U.S. bases that housed Afghan refugees told they had to pay the bill

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Eight military bases that housed nearly 45,000 Afghan refugees around the United States incurred more than $250,000 million in damages that rendered some buildings uninhabitable.

A Texas Republican congressman whose district includes Fort Bliss, one of the bases that housed refugees through Operation Allies Welcome (OAW) in 2021, now wants to know why the El Paso installation and the other seven bases are expected to pick up the tab.

“I am alarmed by how these bases will be required to cover the costs of these damages because of their efforts to support Afghan evacuees,” Rep. Tony Gonzales wrote in a letter this week to Deputy Secretary of Defense Kathleen Hicks and other Pentagon officials.

“These entities are responsible for paying $103.1 million from their own budgets to cover damages caused by OAW, such as replenishing depleted stocks of medical equipment, repairing defective infrastructure, refilling the supply of consumable goods, and restoring basic facility items,” Mr. Gonzales wrote.

Fort Bliss and the other bases were left “completely depleted” by the flood of Afghan refugees, the congressman wrote, citing a recent report by the Defense Department’s inspector general, which said base officials were told they had to cover the cost of the damages.

Following the fall of the U.S.-backed government in Kabul in August 2021, the Defense Department evacuated more than 120,000 people from Afghanistan in just over two weeks. The Pentagon described it as the largest airlift in U.S. history.

The evacuees spent months at installations in the U.S. waiting for visa processing and resettlement. They were housed at Fort Pickett, Fort Lee and Marine Corps Base Quantico in Virginia, Fort Bliss in Texas, Holloman Air Force Base in New Mexico, Joint Base McGuire-Dix-Lakehurst in New Jersey, Fort McCoy in Wisconsin, and Camp Atterbury in Indiana.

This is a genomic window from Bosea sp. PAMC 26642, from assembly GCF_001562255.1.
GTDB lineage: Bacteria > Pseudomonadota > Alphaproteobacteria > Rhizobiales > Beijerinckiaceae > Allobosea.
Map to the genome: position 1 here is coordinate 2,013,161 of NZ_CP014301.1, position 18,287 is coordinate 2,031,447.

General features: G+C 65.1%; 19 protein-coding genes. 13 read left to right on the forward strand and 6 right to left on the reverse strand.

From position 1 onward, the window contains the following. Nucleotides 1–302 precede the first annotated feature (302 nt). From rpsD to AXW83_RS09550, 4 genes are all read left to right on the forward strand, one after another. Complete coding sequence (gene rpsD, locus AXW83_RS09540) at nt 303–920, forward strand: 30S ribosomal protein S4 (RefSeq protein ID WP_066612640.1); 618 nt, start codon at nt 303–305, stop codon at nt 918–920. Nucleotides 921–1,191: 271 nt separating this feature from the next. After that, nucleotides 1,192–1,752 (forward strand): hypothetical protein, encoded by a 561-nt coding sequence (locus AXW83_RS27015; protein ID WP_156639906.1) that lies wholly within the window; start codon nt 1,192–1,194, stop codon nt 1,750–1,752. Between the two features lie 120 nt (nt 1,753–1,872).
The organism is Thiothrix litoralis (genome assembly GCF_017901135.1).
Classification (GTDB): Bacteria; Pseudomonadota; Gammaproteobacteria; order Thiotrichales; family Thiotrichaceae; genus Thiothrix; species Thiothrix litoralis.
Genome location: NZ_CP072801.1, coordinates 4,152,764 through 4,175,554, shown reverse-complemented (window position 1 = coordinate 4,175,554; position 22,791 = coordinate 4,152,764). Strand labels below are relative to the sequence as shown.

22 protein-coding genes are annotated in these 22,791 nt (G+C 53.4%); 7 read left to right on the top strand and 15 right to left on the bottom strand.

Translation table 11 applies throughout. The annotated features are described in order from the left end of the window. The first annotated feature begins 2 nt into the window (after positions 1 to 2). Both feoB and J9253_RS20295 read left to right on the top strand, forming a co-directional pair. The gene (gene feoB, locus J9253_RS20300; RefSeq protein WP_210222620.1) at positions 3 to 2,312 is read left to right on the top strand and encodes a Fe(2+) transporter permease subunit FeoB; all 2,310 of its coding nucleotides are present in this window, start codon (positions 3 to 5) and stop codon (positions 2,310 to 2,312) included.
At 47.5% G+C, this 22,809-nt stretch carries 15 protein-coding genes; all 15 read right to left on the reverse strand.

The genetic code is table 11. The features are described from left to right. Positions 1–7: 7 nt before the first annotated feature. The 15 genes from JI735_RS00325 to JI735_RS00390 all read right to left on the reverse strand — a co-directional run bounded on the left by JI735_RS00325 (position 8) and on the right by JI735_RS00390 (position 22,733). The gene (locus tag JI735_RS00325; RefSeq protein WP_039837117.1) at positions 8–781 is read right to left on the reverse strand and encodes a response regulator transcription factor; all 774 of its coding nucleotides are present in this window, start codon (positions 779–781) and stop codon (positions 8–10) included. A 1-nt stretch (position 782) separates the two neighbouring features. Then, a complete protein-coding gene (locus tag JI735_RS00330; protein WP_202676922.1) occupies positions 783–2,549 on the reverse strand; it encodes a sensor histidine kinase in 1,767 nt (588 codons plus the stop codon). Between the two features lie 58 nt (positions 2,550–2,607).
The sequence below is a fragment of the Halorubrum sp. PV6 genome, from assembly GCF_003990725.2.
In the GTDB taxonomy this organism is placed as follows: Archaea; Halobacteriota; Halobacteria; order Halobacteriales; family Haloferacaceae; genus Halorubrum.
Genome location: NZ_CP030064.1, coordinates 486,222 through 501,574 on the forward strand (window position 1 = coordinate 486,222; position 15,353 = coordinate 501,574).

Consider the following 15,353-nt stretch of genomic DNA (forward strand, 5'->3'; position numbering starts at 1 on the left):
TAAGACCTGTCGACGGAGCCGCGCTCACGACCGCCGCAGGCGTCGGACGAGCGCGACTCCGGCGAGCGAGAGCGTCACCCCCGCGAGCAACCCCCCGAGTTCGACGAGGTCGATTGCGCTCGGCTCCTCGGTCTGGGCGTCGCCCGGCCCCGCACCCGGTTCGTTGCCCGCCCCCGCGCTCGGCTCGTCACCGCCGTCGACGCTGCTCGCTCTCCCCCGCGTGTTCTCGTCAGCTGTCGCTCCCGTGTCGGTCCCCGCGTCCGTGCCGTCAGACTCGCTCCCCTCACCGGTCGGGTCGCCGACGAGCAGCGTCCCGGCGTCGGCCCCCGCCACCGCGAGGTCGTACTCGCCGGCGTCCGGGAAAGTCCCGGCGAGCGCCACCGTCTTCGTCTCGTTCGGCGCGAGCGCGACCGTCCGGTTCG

Many also passed initially through bases in the Mideast and Europe, Ramstein Air Base in Germany which was used as a primary staging area for the evacuation of Afghanistan. But the Defense Department later denied most of a $25 million reimbursement request to repair damages to the airfield.

Air Force officials have reportedly said the damages caused by some of the refugees couldn’t be repaired. “Air Force officials described tables, chairs, and cots broken by guests and tents and cots ruined by spray paint, human biological matter, and holes,” according to the recent Defense Department Inspector General’s report.

Mr. Gonzales, meanwhile, wrote that bases have been informed by the Pentagon that they won’t be reimbursed for some of the costs incurred because some bases started repairing and cleaning up before an official reimbursement plan was established.

“The efforts of these military bases to sustain their full operational capacity by making immediate repairs to damages caused by OAW should not be the cause for punishment because of the [Defense] Department’s procrastination in issuing restoration directives,” Mr. Gonzales wrote.

He went on to express concern about the potentially detrimental impact being had on military strength.

“It is critical that our military forces have the resources necessary to maintain a constant state of readiness,” Mr. Gonzales wrote. “It is essential that all affected entities are returned to their full operational capacity as soon as possible.”

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